February 11, 2017
Chris Glushko just wrote a column for Marketing Land that does a good job of answering the question of how we arrived at the fake news crisis.
First there was long tail media. In other words, the internet allowed anyone with a viewpoint to create their own niche media platform. It also allowed people to get their news from whichever source matches their own views, even if it may not be one of the mainstream media brands.
Then there came filter bubbles. This is another word for the personalization of internet content that’s been driven by Google and social media brands. Their algorithms serve you content that fits your views and filter out content that doesn’t, to make you stay on their website for longer and click on more ads.
When people only see the views they want to see, that creates a perfect environment that sprouts fake news.
In other words, information that may be totally false and sometimes inflammatory, but still thrives among people who want to believe it.
Here’s what Chris suggests we do about the problem.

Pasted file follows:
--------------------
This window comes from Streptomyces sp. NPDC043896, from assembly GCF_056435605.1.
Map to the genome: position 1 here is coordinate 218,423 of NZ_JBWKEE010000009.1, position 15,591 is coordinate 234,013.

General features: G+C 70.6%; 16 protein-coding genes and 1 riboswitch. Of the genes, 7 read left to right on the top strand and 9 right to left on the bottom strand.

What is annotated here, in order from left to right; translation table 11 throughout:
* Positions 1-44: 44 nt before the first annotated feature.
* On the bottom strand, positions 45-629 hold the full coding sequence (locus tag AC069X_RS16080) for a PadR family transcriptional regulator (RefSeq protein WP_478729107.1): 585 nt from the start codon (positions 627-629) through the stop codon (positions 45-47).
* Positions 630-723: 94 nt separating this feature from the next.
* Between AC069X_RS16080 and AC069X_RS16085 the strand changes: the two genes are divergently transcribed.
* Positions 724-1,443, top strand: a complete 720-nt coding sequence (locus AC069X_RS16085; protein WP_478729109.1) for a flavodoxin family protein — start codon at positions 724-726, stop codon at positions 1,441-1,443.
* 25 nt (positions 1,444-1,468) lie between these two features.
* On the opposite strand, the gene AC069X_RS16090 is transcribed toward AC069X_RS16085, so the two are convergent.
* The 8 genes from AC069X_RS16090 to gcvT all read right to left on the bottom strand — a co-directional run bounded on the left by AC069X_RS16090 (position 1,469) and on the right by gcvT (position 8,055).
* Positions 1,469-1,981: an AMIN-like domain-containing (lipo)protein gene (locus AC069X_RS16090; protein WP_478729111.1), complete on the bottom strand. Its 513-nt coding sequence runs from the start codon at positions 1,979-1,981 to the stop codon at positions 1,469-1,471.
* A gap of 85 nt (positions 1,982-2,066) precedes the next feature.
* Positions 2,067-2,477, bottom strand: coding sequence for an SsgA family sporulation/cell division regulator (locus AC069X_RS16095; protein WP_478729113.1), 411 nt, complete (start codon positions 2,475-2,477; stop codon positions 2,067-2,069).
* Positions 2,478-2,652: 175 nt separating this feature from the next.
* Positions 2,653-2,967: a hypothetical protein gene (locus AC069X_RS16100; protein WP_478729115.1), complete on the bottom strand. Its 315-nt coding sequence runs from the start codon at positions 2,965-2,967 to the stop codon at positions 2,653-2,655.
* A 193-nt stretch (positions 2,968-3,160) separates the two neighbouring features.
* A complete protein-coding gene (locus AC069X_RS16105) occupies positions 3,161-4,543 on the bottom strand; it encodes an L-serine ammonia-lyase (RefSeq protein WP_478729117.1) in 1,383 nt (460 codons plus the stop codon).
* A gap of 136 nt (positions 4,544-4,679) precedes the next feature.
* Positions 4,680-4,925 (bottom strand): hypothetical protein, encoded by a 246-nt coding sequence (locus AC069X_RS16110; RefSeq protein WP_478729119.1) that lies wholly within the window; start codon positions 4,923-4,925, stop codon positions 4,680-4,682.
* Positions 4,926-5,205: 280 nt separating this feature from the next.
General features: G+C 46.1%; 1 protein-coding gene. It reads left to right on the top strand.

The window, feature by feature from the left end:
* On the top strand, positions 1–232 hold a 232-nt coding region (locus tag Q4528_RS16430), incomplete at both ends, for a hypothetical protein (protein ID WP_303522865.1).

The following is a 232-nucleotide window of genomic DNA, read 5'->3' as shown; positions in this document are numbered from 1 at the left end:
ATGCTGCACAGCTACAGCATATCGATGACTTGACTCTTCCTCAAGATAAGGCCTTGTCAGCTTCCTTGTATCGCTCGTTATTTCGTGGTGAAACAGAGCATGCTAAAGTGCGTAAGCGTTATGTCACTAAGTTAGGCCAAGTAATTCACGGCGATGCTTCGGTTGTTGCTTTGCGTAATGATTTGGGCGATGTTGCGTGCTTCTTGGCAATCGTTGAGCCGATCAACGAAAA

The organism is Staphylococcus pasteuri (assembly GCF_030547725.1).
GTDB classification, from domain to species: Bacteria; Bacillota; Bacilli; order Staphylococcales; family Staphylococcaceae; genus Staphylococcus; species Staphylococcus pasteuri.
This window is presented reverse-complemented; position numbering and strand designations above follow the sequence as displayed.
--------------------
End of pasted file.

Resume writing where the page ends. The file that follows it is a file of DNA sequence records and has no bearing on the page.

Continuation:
I don’t know about you, but I find it interesting to learn about how we arrived at the way things are now.
There are a lot of problems with internet marketing today and fake news is one of them. In any case, knowing the history is the first step to doing things better in the future.
When beginners ask me how to make a really good start with internet marketing, I tell them there are three pre-requisites:
- Know the benefits of internet marketing and its advantages over other strategies
- Recognize what internet marketing looks like and the forms it takes
- Know the history of internet marketing
That’s why those are the subjects of the first 3 steps inside of our 10-step course.
I’m going to be redoing all 10 steps in the near future, adding more and better content. If you get access now, you’ll be the first to get the new steps.
Right now, here’s where to get step 3 and educate yourself more about the history of internet marketing.
The Rolling Stones of internet marketing
Frank Kern is a veteran of internet marketing from California. He pioneered online video and deliberately turned himself into a celebrity with productions such as The Mysterious Stranger. Now, he’s got a loyal following and is considered part of the who’s who of the industry.
Kevin Rogers of Copy Chief recently interviewed Frank in a podcast. Frank says it’s only the third time he’s ever been interviewed in a podcast.
Frank explains his interesting history, including how he deliberately framed himself as a celebrity and positioned himself as ‘the Rolling Stones of internet marketing’.
He also explains why he chose to throw the celebrity all away and start from scratch!
Quotation of the Day
“I decided to become ‘The Rolling Stones of marketing’ and then went out and made it happen.”
– Frank Kern
That’s all for today. Keep an eye out for the next newsletter, and reach out if you need anything.